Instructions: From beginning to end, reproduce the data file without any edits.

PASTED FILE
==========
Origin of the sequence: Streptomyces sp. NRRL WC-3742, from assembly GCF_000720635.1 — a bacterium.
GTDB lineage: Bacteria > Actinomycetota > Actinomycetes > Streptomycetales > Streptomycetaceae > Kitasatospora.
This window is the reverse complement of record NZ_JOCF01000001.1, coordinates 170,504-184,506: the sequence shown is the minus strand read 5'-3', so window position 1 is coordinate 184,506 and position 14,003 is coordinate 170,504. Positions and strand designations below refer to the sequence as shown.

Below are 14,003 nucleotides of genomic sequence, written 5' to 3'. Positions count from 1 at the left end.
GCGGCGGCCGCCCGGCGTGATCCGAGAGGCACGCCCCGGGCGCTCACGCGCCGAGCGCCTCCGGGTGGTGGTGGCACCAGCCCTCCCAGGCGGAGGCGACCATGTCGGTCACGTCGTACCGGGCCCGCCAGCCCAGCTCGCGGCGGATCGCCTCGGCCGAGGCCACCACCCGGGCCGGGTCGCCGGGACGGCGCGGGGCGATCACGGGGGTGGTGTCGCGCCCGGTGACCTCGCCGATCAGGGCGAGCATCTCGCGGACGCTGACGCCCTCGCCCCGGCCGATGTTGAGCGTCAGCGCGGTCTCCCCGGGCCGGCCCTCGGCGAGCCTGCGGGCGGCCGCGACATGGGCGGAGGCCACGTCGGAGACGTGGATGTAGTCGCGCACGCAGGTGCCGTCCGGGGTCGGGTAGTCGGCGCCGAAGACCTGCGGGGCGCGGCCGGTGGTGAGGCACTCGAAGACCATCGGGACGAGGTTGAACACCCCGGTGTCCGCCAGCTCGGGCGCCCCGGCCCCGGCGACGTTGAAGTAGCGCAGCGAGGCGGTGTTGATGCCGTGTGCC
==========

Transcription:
Origin of the sequence: Streptomyces sp. NRRL WC-3742, from assembly GCF_000720635.1 — a bacterium.
GTDB lineage: Bacteria > Actinomycetota > Actinomycetes > Streptomycetales > Streptomycetaceae > Kitasatospora.
This window is the reverse complement of record NZ_JOCF01000001.1, coordinates 170,504-184,506: the sequence shown is the minus strand read 5'-3', so window position 1 is coordinate 184,506 and position 14,003 is coordinate 170,504. Positions and strand designations below refer to the sequence as shown.

Below are 14,003 nucleotides of genomic sequence, written 5' to 3'. Positions count from 1 at the left end.
GCGGCGGCCGCCCGGCGTGATCCGAGAGGCACGCCCCGGGCGCTCACGCGCCGAGCGCCTCCGGGTGGTGGTGGCACCAGCCCTCCCAGGCGGAGGCGACCATGTCGGTCACGTCGTACCGGGCCCGCCAGCCCAGCTCGCGGCGGATCGCCTCGGCCGAGGCCACCACCCGGGCCGGGTCGCCGGGACGGCGCGGGGCGATCACGGGGGTGGTGTCGCGCCCGGTGACCTCGCCGATCAGGGCGAGCATCTCGCGGACGCTGACGCCCTCGCCCCGGCCGATGTTGAGCGTCAGCGCGGTCTCCCCGGGCCGGCCCTCGGCGAGCCTGCGGGCGGCCGCGACATGGGCGGAGGCCACGTCGGAGACGTGGATGTAGTCGCGCACGCAGGTGCCGTCCGGGGTCGGGTAGTCGGCGCCGAAGACCTGCGGGGCGCGGCCGGTGGTGAGGCACTCGAAGACCATCGGGACGAGGTTGAACACCCCGGTGTCCGCCAGCTCGGGCGCCCCGGCCCCGGCGACGTTGAAGTAGCGCAGCGAGGCGGTGTTGATGCCGTGTGCC